What "damage" means at this stage is anyone's guess, but I was leaning towards each "point" represents a roll on a wound chart, with the worst result taken.


To build in choice and variety, a combatant might opt for a number of  "stances":

Fight defensively 

In this case, the highest die represents the amount of damage they can ignore. In the above example, were my opponent to fight defensively:
  • 2 is the damage they inflict (I receive no damage)
  • 3 is the number of attacks they can defend against (not relevant here)
  • 5 is the damage they ignore (they are not wounded)
An option in this instance would be to allow the side with initiative to choose whether to fight aggressively or defensively after their opponent has decided (i.e. the opponent calls, then they choose their tactic)

Attack Multiple Foes

My character is facing multiple foes. I roll 5, 4 and 6 against my 7 goblin opponents. To ensure I can cause harm to as many as possible, my dice are arrange in the following manner:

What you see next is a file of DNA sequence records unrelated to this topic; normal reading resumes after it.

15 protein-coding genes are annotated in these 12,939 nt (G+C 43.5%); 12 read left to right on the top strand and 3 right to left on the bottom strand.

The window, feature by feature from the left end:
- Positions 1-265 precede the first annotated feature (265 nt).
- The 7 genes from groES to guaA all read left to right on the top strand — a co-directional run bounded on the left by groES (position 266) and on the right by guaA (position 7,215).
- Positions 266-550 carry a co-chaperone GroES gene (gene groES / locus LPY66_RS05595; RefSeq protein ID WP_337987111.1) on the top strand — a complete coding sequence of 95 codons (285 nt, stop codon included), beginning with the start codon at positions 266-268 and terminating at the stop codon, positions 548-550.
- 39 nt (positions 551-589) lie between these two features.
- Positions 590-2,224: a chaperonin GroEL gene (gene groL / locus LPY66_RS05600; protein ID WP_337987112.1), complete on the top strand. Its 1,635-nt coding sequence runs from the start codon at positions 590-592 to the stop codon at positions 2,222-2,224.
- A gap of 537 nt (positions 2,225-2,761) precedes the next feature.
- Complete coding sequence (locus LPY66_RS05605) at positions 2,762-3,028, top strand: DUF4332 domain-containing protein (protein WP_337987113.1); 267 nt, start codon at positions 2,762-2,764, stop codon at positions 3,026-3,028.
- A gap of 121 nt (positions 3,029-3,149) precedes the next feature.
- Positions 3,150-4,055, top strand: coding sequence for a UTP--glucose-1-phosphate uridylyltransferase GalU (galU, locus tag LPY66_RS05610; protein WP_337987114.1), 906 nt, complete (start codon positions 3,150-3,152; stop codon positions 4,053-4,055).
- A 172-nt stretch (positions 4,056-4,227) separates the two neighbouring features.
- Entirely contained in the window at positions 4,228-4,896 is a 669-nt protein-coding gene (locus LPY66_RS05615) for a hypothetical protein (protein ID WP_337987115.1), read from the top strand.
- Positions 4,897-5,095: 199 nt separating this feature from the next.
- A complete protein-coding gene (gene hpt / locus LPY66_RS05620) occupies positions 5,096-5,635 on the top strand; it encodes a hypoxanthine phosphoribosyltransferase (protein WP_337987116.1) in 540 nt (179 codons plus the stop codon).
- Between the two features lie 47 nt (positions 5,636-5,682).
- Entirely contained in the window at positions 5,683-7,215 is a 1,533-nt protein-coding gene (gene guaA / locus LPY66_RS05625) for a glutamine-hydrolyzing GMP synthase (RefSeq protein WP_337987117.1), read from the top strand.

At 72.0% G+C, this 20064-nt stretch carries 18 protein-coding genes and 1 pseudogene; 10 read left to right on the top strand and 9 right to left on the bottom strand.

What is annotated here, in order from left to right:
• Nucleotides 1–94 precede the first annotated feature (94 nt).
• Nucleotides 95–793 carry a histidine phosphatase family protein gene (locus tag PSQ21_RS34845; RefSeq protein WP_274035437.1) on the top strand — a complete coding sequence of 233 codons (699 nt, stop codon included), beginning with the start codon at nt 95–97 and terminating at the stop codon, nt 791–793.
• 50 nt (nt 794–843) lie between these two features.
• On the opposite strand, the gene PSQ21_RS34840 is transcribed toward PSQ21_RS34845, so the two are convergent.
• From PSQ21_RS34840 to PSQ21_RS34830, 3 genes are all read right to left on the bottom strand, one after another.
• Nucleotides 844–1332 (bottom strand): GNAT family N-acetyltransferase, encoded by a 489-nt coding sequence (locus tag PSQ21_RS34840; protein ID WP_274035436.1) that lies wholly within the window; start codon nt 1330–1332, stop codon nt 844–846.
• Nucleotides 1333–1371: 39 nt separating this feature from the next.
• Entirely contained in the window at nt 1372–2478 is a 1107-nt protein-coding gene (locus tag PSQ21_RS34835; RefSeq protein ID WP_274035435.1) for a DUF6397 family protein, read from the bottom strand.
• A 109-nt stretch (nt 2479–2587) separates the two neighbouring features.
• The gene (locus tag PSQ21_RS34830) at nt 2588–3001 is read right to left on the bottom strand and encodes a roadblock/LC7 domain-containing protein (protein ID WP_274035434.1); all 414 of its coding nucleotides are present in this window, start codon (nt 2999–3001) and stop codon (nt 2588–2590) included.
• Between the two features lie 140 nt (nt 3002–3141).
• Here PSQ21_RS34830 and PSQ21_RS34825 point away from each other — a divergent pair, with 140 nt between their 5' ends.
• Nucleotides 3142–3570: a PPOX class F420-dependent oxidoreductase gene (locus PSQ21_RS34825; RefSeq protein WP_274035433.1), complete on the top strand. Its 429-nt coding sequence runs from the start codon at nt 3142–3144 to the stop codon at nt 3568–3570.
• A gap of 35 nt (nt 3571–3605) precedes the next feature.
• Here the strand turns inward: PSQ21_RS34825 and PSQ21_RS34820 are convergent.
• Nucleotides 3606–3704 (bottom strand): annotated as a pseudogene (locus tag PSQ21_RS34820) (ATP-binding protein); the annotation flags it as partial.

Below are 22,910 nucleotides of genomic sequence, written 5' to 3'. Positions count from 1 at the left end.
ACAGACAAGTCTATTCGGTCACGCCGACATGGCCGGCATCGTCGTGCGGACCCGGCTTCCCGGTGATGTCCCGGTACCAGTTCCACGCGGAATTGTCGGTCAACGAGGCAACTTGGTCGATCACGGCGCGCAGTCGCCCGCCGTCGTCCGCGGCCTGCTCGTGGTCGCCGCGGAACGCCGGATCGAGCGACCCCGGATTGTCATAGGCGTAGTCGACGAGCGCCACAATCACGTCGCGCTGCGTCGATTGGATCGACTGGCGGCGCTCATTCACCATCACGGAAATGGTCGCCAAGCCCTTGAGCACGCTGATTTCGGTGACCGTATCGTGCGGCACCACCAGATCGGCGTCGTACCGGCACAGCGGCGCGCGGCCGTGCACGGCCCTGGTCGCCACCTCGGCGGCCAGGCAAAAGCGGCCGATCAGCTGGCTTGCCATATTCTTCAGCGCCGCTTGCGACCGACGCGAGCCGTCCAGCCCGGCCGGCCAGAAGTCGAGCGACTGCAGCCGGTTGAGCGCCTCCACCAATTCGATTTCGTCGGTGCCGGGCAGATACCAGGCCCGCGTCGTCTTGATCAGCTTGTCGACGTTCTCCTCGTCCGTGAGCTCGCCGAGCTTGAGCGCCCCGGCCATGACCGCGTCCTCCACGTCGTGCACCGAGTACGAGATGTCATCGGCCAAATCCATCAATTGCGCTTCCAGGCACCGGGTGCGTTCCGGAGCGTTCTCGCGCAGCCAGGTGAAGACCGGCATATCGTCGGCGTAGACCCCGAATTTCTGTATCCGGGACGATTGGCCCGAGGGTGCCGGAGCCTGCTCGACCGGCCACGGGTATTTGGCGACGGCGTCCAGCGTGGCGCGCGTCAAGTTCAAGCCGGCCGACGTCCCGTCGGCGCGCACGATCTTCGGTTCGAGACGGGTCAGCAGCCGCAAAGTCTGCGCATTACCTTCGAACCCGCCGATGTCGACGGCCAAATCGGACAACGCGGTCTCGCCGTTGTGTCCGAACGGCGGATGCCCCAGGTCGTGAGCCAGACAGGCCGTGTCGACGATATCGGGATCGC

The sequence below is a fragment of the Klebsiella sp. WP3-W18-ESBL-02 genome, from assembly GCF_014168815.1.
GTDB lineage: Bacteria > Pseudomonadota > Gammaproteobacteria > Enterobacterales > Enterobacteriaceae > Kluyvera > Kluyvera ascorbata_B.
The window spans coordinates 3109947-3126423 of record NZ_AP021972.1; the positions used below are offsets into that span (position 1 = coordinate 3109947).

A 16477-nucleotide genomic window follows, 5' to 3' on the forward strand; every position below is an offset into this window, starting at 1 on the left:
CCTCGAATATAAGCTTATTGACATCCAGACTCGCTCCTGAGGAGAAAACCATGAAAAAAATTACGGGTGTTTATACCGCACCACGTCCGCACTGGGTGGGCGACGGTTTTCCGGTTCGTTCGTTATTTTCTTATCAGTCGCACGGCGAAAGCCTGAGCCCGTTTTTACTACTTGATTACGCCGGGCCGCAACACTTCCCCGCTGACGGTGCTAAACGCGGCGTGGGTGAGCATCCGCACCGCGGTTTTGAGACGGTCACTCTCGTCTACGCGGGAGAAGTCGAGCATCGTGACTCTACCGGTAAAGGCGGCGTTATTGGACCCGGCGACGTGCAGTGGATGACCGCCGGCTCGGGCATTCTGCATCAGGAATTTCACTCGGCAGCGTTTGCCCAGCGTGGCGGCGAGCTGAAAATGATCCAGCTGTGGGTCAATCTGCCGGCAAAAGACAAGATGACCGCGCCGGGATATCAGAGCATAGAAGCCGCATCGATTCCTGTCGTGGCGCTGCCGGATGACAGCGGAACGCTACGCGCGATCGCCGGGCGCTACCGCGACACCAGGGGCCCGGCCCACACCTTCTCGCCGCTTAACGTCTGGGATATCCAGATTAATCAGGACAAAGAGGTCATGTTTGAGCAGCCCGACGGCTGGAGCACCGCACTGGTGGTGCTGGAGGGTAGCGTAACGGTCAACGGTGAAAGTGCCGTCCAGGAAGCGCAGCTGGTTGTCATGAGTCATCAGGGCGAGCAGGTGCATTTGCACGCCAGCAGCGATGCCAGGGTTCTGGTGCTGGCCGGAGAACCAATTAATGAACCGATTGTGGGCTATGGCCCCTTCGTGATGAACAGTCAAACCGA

• Highest "6" is the number of goblins I can wound
  • 5 is the amount of damage I need to share between them (this isn't actually great, probably best to split between 2)
  • 4 is the damage I can defend against
Now, splitting "5" into "2" and "3" might get rid of one goblin, possibly 2, but my character is likely to get absolutely pasted in the same melee (I can only defend against one opponent, and following that I am likely to receive at minimum 6 wounds... though again, what this means is not yet resolved)

That's a reasonable outcome in a low fantasy game I think: one individual versus seven is not going to last long, especially if they are equivalently skilled and equipped... which I suppose is where we factor in scalability (see below).

What if the emphasis was on defending against multiple attackers?

Defending Against Multiple Foes

using the same roll as above:
  • Highest "6" is the number of goblins I can defend against
  • 5 is the amount of damage I can deflect (shared between up to 7 attacks)
  • 4 is the damage I inflict against one of my attackers
Again, it's not looking good- but if we could scale these dice in some way to reflect the combatants armour and experience...


The obvious way to scale is to increase die size.